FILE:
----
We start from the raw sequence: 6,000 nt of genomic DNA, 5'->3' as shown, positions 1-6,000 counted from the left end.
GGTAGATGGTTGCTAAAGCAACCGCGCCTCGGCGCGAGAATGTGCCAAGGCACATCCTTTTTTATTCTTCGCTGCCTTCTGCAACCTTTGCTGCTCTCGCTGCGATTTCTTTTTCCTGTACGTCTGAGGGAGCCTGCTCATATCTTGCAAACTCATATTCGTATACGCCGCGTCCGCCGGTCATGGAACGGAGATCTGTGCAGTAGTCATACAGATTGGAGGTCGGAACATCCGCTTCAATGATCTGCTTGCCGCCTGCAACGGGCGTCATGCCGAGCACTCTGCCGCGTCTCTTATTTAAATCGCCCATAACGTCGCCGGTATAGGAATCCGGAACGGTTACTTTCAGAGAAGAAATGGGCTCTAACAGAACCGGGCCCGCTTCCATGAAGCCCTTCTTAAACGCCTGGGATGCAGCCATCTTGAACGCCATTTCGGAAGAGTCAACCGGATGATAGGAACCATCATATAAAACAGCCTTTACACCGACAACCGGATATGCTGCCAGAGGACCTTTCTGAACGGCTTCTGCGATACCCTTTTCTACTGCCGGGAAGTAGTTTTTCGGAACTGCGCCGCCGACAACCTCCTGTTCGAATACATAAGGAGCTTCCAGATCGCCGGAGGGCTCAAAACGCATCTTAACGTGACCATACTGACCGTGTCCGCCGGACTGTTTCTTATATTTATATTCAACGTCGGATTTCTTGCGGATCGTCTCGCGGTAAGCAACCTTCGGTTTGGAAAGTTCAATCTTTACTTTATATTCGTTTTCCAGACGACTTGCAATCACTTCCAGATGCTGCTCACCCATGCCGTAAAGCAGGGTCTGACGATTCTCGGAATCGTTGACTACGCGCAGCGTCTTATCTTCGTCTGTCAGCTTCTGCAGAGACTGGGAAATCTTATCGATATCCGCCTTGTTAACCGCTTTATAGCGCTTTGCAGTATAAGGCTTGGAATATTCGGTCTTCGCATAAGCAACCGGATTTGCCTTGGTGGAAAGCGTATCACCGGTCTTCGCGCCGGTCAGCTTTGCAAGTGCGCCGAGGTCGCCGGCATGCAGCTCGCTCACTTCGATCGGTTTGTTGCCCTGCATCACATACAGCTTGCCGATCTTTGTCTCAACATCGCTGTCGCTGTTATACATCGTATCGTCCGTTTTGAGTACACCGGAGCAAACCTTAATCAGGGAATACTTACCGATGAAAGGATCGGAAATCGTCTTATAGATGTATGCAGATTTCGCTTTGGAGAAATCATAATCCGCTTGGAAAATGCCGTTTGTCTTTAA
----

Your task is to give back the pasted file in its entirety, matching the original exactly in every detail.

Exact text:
We start from the raw sequence: 6,000 nt of genomic DNA, 5'->3' as shown, positions 1-6,000 counted from the left end.
GGTAGATGGTTGCTAAAGCAACCGCGCCTCGGCGCGAGAATGTGCCAAGGCACATCCTTTTTTATTCTTCGCTGCCTTCTGCAACCTTTGCTGCTCTCGCTGCGATTTCTTTTTCCTGTACGTCTGAGGGAGCCTGCTCATATCTTGCAAACTCATATTCGTATACGCCGCGTCCGCCGGTCATGGAACGGAGATCTGTGCAGTAGTCATACAGATTGGAGGTCGGAACATCCGCTTCAATGATCTGCTTGCCGCCTGCAACGGGCGTCATGCCGAGCACTCTGCCGCGTCTCTTATTTAAATCGCCCATAACGTCGCCGGTATAGGAATCCGGAACGGTTACTTTCAGAGAAGAAATGGGCTCTAACAGAACCGGGCCCGCTTCCATGAAGCCCTTCTTAAACGCCTGGGATGCAGCCATCTTGAACGCCATTTCGGAAGAGTCAACCGGATGATAGGAACCATCATATAAAACAGCCTTTACACCGACAACCGGATATGCTGCCAGAGGACCTTTCTGAACGGCTTCTGCGATACCCTTTTCTACTGCCGGGAAGTAGTTTTTCGGAACTGCGCCGCCGACAACCTCCTGTTCGAATACATAAGGAGCTTCCAGATCGCCGGAGGGCTCAAAACGCATCTTAACGTGACCATACTGACCGTGTCCGCCGGACTGTTTCTTATATTTATATTCAACGTCGGATTTCTTGCGGATCGTCTCGCGGTAAGCAACCTTCGGTTTGGAAAGTTCAATCTTTACTTTATATTCGTTTTCCAGACGACTTGCAATCACTTCCAGATGCTGCTCACCCATGCCGTAAAGCAGGGTCTGACGATTCTCGGAATCGTTGACTACGCGCAGCGTCTTATCTTCGTCTGTCAGCTTCTGCAGAGACTGGGAAATCTTATCGATATCCGCCTTGTTAACCGCTTTATAGCGCTTTGCAGTATAAGGCTTGGAATATTCGGTCTTCGCATAAGCAACCGGATTTGCCTTGGTGGAAAGCGTATCACCGGTCTTCGCGCCGGTCAGCTTTGCAAGTGCGCCGAGGTCGCCGGCATGCAGCTCGCTCACTTCGATCGGTTTGTTGCCCTGCATCACATACAGCTTGCCGATCTTTGTCTCAACATCGCTGTCGCTGTTATACATCGTATCGTCCGTTTTGAGTACACCGGAGCAAACCTTAATCAGGGAATACTTACCGATGAAAGGATCGGAAATCGTCTTATAGATGTATGCAGATTTCGCTTTGGAGAAATCATAATCCGCTTGGAAAATGCCGTTTGTCTTTAA